Whether traveling here for a day trip or planning an overnight stay, these 16 waterfalls provide opportunity to socially distance while enjoying nature’s showstoppers.
Use this self-guided map, complete with GPS coordinates and other helpful details to assist with your adventure.
Fall Branch Falls: A double waterfall with mountain laurel and rhododendron growing along the trail and creek bank. The hike to the falls is about 30 minutes round-trip.
Sea Creek Falls: A 30-foot waterfall with a shallow pool at the bottom, about one hour from Blue Ridge.
Vogel State Park: One of Georgia’s prettiest state parks, including scenic Lake Trahlyta, which has a swimming beach with paddle boats.
A short hiking trail along the lake leads you to an observation deck to view the falls. Directly below Lake Trahlyta is a stepping-stone waterfall.
Desoto Falls: There are five beautiful waterfalls along the three-mile section of the DeSoto Falls Trail. Trail begins at the bridge in the lower loop of DeSoto Falls Recreation Area.
Ravens Cliffs Falls: A nearly five-mile hike alongside a flowing river rewards with views of gorgeous falls cleaving through a cliff.
Amicalola Falls and Trails: About 21 miles from Ellijay via Highway 52 is a spectacular 729-foot falls, the tallest cascading waterfall east of the Mississippi River.
Also, a strenuous 8.5-mile approach trail leads from the park to Springer Mountain, the start of the famous Appalachian Trail. There is an optional trail that provides stroller and wheelchair access to this trail. Inquire at gate.
Dukes Creek Falls: A majestic waterfall that drops 150 feet down a sheer granite canyon into Dukes Creek. Scenic beauty and gold panning opportunities. Trailhead for this 1.25-mile trail is at the parking lot. Round-trip is 2.5 miles.
Anna Ruby Falls: About 1.25 hours from Blue Ridge. This 0.4-mile, paved foot trail takes you along the banks of Smith Creek from the visitor center to the two observation decks near the base of the twin waterfalls.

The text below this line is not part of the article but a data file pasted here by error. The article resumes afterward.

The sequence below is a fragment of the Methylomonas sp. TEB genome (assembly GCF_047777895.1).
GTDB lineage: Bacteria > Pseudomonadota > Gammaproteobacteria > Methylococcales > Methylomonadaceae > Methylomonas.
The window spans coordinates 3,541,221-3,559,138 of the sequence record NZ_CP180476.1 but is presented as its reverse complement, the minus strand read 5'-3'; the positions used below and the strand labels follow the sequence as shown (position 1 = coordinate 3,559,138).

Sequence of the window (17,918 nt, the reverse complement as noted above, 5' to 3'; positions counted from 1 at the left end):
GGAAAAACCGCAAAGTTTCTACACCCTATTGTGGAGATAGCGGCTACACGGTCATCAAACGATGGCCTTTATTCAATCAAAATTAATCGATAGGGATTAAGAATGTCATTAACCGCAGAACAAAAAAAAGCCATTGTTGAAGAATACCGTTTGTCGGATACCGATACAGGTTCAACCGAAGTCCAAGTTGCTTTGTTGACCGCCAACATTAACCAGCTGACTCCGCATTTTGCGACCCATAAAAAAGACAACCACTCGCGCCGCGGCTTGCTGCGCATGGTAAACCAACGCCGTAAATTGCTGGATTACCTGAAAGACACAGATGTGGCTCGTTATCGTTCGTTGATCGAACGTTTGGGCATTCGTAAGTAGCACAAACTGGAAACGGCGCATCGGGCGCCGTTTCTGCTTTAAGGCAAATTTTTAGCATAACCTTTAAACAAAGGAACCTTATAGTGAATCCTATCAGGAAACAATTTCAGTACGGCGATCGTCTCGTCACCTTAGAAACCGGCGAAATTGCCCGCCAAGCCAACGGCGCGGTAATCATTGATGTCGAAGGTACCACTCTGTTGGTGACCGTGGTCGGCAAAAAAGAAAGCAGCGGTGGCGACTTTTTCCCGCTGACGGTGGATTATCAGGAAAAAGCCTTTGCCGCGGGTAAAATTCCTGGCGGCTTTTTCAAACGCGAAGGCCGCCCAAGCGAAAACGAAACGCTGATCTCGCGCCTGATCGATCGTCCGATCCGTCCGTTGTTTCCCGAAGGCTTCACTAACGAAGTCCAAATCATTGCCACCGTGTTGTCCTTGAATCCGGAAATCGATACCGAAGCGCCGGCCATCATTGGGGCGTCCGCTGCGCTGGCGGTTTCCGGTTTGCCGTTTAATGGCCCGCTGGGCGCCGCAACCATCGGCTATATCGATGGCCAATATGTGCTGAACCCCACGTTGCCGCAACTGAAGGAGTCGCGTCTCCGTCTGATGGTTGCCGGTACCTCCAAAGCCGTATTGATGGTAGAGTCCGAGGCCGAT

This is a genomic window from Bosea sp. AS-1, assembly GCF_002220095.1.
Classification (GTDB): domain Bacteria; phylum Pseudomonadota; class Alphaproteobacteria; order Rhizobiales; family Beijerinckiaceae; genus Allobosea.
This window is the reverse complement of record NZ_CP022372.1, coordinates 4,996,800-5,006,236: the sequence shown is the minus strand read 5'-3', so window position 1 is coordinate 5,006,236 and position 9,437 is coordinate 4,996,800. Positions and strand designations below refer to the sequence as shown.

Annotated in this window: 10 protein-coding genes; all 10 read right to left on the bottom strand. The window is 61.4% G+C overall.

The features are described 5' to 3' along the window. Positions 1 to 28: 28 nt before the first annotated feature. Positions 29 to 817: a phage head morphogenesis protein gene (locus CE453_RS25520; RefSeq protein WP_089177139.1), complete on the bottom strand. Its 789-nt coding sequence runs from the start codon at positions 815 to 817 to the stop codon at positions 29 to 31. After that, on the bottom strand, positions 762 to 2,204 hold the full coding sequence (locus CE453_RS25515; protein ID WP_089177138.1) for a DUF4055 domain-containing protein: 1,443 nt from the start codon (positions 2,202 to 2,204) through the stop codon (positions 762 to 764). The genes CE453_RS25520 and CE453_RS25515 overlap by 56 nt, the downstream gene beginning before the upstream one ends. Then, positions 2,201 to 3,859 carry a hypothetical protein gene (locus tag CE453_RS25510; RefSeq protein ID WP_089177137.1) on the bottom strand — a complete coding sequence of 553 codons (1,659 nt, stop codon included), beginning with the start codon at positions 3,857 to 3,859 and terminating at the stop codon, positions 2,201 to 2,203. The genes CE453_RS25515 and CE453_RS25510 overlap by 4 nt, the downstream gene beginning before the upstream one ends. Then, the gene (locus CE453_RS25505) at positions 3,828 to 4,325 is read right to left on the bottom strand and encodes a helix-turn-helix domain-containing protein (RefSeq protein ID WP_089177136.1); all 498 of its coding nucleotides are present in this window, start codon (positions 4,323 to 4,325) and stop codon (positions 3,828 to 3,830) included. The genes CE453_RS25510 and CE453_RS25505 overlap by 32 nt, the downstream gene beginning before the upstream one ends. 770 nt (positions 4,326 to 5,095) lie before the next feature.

High Shoals Falls: About an hour from Blue Ridge. A succession of five waterfalls grace this 170-acre scenic area. These falls have an estimated total vertical drop of 300 feet.
The High Shoals Trail (1.2 miles) follows along High Shoals Creek to observation decks beside two of the five streams cascading in the High Shoals Scenic Area.
Benton Falls: Located on the Benton Falls Trail in the Overhill country of southeastern Tennessee. The trail is 1.5 miles to the falls.
Toccoa River, Swinging Bridge: This is a beautiful area with huge, old-growth hemlocks, whitewater and shoals on the Toccoa River.
It’s a popular destination for day-hikers, Benton MacKaye Trail through hikers and paddlers making the journey down the Toccoa River Canoe Trail.
Plan on a weekday visit to avoid crowds. The swinging bridge over the Toccoa River is a 260-foot-long bridge and the longest swinging bridge east of the Mississippi River.
Turtletown Falls: Turtletown Creek Trail follows Turtletown Creek and loops back to Shinbone Ridge. Beautiful views emerge of the Hiwassee River below, along with overlooks of two major waterfalls, Turtletown Falls and Lower Turtletown Falls.
Helton Creek Falls: There are two falls on Helton Creek near Blairsville. A short trail descends to the first waterfall, then climbs to the second larger waterfall.
Please be careful–the rocks are slippery!
Ocoee River Rapids: Home to the 1996 Olympic whitewater events, this is world-class water. A great place to bring a picnic, do advanced paddling, hike and bike.
In addition to whitewater sports, the Ocoee Whitewater Center has a one-mile hiking trail which crosses a 330-foot suspension bridge and circles the center.
The trail is entirely accessible for those who are physically challenged. There are an additional 20 miles of trails for hikers and mountain bikers.
Long Creek Falls: The trail begins on the north side of the road (on the left) and starts as a gradual hike alongside Long Creek. There are three short ascents before reaching the blue blazed side trail to the falls at 1.1 miles.
Jacks River Falls: Located in the Cohutta Wilderness Area on the Jacks River, this beautiful waterfall is the most visited site in the Cohutta and is reached by a 4.5-mile trail through rugged wilderness.
It is highly recommended to get the U.S. Forestry Service map of the Cohutta Wilderness and carry the 10 essentials.
If you go
Pin 16 Must See Waterfalls in Georgia to Pinterest